Sunday, December 22, 2013

A Very Hoxton Christmas

I don't often (ever) review albums, because music is a very personal subject matter to a lot of people. It isn't like movies, books, games, or food where I can tell you objectively that your taste is horrible and you should crawl under a rock until you learn how to enjoy the correct things (you terrible human being).

This is a review of a much more light-hearted album, involving Christmas Music, so don't expect any earth shattering insights. I've always enjoyed Christmas music, and have never really been inclined to listen to any new arrangements or songs (with the exception of Chris Cornell's rendition of Ave Maria) since those glorious days of Perry Como, where the songs would either make you very sentimental when around close friends and family, or make you want to drink yourself into oblivion if you found yourself alone for the holidays.

Last week, I picked up the Payday 2: A Merry Payday Christmas Album on a lark. It was/is 99 cents (USD), and comes with three extra copies to give to friends who already have the Payday 2 game.

New Christmas music? Inspired by a computer/video game? How on earth could this possibly be good, and had I taken leave of my senses?

The answers are 1) Yes 2)Yes and 3) Evidently no more than I already have.

The album itself is split between songs and their respective instrumental versions (composed and arranged brilliantly by artist Simon Viklund), with a nice intro by the character Hoxton, from the original Payday: The Heist game. Long-time players will note that the original Hoxton was an abrasive British fellow who was replaced in the sequel by an American guy who is using the same name and voice acting that falls a bit short of what people loved about old Hoxton.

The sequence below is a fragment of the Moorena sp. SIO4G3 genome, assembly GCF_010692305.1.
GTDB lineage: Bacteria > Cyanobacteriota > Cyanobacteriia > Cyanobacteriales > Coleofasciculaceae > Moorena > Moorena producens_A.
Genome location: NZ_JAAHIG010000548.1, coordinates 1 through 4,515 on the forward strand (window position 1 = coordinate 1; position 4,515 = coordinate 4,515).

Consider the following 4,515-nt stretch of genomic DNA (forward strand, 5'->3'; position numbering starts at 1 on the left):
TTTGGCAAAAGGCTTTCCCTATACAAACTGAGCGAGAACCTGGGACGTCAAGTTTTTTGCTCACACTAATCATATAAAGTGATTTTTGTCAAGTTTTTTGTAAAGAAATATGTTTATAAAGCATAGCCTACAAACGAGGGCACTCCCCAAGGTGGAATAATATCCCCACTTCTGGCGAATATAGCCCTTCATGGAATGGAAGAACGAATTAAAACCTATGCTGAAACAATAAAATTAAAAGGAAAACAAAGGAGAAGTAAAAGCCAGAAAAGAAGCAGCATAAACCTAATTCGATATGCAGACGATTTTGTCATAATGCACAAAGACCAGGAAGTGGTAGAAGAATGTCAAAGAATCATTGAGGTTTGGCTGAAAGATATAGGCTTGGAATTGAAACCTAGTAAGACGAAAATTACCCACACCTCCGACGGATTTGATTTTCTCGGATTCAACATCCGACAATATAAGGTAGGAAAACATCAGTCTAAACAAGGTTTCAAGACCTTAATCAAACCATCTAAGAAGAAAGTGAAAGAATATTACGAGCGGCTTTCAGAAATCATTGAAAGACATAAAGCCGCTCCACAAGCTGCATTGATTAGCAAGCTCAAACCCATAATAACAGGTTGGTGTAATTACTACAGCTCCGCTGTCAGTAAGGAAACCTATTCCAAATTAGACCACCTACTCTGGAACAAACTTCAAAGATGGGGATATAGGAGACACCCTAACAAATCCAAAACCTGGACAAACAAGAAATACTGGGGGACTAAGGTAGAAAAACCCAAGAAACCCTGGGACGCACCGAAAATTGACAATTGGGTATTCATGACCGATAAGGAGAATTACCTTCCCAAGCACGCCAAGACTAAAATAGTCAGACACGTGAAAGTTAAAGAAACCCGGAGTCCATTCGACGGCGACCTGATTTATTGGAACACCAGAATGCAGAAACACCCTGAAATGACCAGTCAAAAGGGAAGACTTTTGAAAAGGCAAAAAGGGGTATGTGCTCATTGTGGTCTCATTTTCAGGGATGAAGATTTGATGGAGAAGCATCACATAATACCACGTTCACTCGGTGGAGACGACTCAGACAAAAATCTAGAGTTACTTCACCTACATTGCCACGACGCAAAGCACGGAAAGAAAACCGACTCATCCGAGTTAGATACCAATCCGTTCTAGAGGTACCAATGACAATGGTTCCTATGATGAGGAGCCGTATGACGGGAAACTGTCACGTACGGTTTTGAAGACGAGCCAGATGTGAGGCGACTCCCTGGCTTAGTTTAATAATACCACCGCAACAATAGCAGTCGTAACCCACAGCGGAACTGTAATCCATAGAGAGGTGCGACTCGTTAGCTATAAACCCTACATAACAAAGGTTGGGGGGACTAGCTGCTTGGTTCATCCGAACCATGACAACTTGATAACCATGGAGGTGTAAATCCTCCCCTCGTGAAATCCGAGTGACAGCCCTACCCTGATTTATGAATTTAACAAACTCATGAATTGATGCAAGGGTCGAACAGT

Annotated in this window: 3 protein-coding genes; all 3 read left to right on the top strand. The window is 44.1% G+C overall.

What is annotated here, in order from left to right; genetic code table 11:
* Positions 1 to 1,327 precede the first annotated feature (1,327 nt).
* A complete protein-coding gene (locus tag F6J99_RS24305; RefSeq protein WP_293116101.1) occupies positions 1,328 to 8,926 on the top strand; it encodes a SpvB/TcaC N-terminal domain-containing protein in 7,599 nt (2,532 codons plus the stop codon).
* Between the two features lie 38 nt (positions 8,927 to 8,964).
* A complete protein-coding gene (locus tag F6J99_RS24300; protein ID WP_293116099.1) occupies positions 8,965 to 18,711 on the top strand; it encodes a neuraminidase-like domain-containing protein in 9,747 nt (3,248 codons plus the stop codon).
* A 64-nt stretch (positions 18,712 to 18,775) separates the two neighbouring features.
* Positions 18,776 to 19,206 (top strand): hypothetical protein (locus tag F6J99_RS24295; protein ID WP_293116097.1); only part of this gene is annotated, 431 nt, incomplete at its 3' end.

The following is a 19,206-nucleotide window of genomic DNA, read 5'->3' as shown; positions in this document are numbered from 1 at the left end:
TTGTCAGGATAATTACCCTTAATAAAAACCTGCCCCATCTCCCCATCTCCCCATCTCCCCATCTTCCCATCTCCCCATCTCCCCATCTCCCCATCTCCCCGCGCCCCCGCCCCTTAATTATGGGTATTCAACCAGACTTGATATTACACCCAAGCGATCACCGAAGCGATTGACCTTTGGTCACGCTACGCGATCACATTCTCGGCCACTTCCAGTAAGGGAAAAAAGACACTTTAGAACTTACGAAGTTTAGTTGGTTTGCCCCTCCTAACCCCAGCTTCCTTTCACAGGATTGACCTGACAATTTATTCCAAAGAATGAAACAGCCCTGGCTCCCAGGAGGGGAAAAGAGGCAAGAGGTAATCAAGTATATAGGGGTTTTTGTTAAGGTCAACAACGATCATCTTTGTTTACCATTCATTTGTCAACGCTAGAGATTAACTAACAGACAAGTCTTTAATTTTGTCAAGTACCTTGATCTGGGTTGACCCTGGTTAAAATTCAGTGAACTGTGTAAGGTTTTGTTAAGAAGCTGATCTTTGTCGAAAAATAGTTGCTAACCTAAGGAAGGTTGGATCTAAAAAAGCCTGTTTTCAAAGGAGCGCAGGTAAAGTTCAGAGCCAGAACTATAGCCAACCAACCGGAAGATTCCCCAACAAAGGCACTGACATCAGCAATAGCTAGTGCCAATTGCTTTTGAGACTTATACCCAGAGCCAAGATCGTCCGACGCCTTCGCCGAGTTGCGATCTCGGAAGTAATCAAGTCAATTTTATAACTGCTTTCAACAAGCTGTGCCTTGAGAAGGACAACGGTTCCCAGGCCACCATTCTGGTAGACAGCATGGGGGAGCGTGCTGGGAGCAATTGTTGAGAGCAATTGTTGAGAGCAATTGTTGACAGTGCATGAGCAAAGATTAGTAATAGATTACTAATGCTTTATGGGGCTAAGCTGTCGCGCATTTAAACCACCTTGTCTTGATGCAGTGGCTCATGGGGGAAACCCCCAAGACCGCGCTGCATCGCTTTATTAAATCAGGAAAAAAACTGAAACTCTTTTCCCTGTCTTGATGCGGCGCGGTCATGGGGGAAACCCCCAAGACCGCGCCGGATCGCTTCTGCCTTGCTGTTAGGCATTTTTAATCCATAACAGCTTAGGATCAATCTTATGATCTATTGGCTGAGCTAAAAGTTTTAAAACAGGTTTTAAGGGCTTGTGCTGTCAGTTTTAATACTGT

Pete Gold, who plays the voice of Hoxton, is an accomplished singer, writer, and stand-up comedian. On this album, Pete channels some old-school punk inspirations for some truly entertaining songs - from A Heist Not Attempted Before, which (intended or not) has shades of The Waterboys; to I've Been A Bad Boy, which sounds like an out-of-studio Pogues or Kinks song; and even If It Has To Be Christmas, which is very reminiscent of Billy Bragg's Waiting For The Great Leap Forward.

All in all, Payday 2: A Merry Payday Christmas is a very entertaining album. Yes, there are a LOT of nods to the game itself on the other tracks, but Pete Gold as Hoxton is in full form - witty, yet knowing when to interject low-brow humor, and singing with a voice that combines the melodic with that punk sneer which makes for a great vocal combination.

Now, if we could only convince OVERKILL to let him record lines for the game, or develop a breakout heist to get ol' Hoxton out of the slammer and back into the game itself.

If you haven't picked it up, and want a good amount of entertainment without a heavy investment (99 cents - don't be stingy), pick up the soundtrack via Steam - and check out Pete's other stuff on iTunes while you're at it!


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